It was a definite celebration going on in the mall parking lot. It seemed that everyone had sparklers, poppers, and the smaller forms of legitimate fireworks (those last were allowed at home but not in the parking lot and security ran rampant sharing that little notice under threat of a ticket by the Fire Marshall). People had their coolers iced down with sodas, there were motorized vendors in converted golf carts or you could walk over to the big tent which sold sparklers, poppers, and other fireworks—AND food, hotdogs, burgers, fries, and sodas. They also had a radio station with their speakers set up playing traditional patriotic music. The smells of fries and smoke and the music amid that heavy, weighted air got everyone in the mood.
It was when we got settled in to wait, Cory's parents showed up about 20 minutes later, and another 25 minutes brought Mike and his family. Everyone was in position and we kept hoping we had a good spot to view the fireworks. The grousing was heard beneath all the overlay of congeniality—none of us knew if we had it right. Sodas were drunk, bug-repellent, sprayed, animal crackers given to sooth Dylan who was already restless, and then the peanuts were broken out. In the meantime, small banter was exchanged along with the lighting of the poppers and sparklers.
Sometime between 8:45PM and 8:55PM is the traditional start time for the annual display of fireworks, this year then ended up being delayed for about an additional ten minutes. No one knew why, but with all the individuals around us setting off their newly purchased items in the parking lot we weren't sure if we were behind the wrong set of trees or not. My guess is that they had to recalibrate those displays for a lower altitude because if they set them at the normal height in these clouds we'd never see them at all.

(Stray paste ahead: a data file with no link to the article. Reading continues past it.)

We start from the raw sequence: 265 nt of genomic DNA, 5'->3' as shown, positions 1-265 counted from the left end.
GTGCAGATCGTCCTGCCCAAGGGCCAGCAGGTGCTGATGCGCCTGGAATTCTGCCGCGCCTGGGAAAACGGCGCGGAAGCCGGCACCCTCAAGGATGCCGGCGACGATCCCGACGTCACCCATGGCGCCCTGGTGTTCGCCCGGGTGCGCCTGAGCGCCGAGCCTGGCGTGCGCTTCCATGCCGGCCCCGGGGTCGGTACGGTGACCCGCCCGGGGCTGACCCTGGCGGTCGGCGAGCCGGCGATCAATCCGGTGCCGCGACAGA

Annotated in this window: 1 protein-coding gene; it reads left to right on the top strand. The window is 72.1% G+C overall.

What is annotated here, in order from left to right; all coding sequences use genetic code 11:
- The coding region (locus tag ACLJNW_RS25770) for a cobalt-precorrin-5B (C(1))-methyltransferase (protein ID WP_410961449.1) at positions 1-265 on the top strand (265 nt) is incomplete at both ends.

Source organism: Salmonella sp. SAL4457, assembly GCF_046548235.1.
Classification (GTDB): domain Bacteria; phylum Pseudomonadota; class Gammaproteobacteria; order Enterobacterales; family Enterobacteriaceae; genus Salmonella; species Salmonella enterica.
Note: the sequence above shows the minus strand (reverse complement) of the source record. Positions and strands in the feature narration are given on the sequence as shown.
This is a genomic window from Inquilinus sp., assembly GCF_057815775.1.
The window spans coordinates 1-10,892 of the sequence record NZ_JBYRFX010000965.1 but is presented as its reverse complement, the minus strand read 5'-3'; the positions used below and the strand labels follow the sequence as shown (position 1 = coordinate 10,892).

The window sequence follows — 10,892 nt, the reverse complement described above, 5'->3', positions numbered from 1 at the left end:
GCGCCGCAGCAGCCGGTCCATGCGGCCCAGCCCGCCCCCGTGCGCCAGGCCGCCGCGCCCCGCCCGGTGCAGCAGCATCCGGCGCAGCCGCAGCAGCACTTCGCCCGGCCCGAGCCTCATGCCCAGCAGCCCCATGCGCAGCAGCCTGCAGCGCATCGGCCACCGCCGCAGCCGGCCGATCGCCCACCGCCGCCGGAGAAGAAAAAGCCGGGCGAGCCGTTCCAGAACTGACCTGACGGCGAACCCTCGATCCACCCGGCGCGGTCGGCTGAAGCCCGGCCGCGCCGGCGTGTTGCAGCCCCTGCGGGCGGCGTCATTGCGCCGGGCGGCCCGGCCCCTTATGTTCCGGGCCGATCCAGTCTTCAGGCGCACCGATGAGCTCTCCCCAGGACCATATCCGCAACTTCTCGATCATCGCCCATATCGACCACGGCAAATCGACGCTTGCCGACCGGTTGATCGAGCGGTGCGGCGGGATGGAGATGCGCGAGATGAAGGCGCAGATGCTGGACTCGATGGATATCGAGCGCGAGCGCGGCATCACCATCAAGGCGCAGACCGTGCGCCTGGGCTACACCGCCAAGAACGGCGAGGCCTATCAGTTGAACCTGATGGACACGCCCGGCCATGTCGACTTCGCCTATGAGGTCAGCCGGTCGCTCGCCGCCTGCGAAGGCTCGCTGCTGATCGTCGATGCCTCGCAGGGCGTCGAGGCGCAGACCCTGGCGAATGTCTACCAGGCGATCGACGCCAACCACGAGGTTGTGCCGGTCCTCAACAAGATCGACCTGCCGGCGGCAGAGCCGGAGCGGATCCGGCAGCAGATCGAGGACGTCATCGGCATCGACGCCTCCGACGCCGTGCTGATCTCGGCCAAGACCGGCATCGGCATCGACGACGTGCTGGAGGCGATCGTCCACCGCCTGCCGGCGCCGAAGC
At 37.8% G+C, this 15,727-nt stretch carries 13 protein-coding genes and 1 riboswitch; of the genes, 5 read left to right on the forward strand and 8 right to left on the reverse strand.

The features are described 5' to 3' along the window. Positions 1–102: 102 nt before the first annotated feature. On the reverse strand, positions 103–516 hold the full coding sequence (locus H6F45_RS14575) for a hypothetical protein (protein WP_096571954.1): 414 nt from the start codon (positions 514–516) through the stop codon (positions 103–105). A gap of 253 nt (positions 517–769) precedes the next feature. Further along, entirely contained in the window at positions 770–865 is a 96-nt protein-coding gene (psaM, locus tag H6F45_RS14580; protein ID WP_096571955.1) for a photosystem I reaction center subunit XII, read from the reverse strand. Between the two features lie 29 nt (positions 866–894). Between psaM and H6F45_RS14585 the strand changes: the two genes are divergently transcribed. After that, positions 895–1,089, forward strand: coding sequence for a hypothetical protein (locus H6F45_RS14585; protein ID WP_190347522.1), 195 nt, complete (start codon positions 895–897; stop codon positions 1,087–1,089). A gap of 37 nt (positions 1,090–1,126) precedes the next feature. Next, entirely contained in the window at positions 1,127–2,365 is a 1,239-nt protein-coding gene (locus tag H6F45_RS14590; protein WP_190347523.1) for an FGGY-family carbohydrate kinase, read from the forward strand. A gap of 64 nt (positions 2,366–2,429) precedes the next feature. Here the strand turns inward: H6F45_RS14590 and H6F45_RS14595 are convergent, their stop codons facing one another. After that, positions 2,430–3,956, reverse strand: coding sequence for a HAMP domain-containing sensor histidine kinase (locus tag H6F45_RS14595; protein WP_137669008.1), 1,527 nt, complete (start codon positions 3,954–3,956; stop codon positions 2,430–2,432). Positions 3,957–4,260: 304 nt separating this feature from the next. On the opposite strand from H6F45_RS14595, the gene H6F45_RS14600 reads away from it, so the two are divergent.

Finally, a whistler went rocketing skyward and we knew we were in the right place. Showers of sparkling showers of color rained down. As soon as one display faded, another soared even higher to draw the attention of all. Sizzlers, Whistlers, Spinners, and all manner of brightly colored fire filled the skies. Car alarms were set off by the concussions; some of the blasts with every 4th or 5th send up. There were oohs and aahs from the crowds surrounding us and not just from the kids—they squealed with delight.
Thus for about 45 minutes the skies took our attention and we did something uniquely American—we gathered together; great masses of strangers of all types including our dogs—to celebrate our independence, our freedom, and to have the ability to do just that with joy in hearts both young and old.
During this time, some people waved flags, some people
cheered, some applauded, some sang to "
Out of about 25,000 attendees—I heard 15 vehicles start up and start to slip away about 3 minutes before the grand finale. They were smart and I'll guarantee you it was a grandpa who managed it promising the grandkids they'd still see the finale—just closer up than they were before—all so they could miss the MESS that comes AFTER the fireworks are over.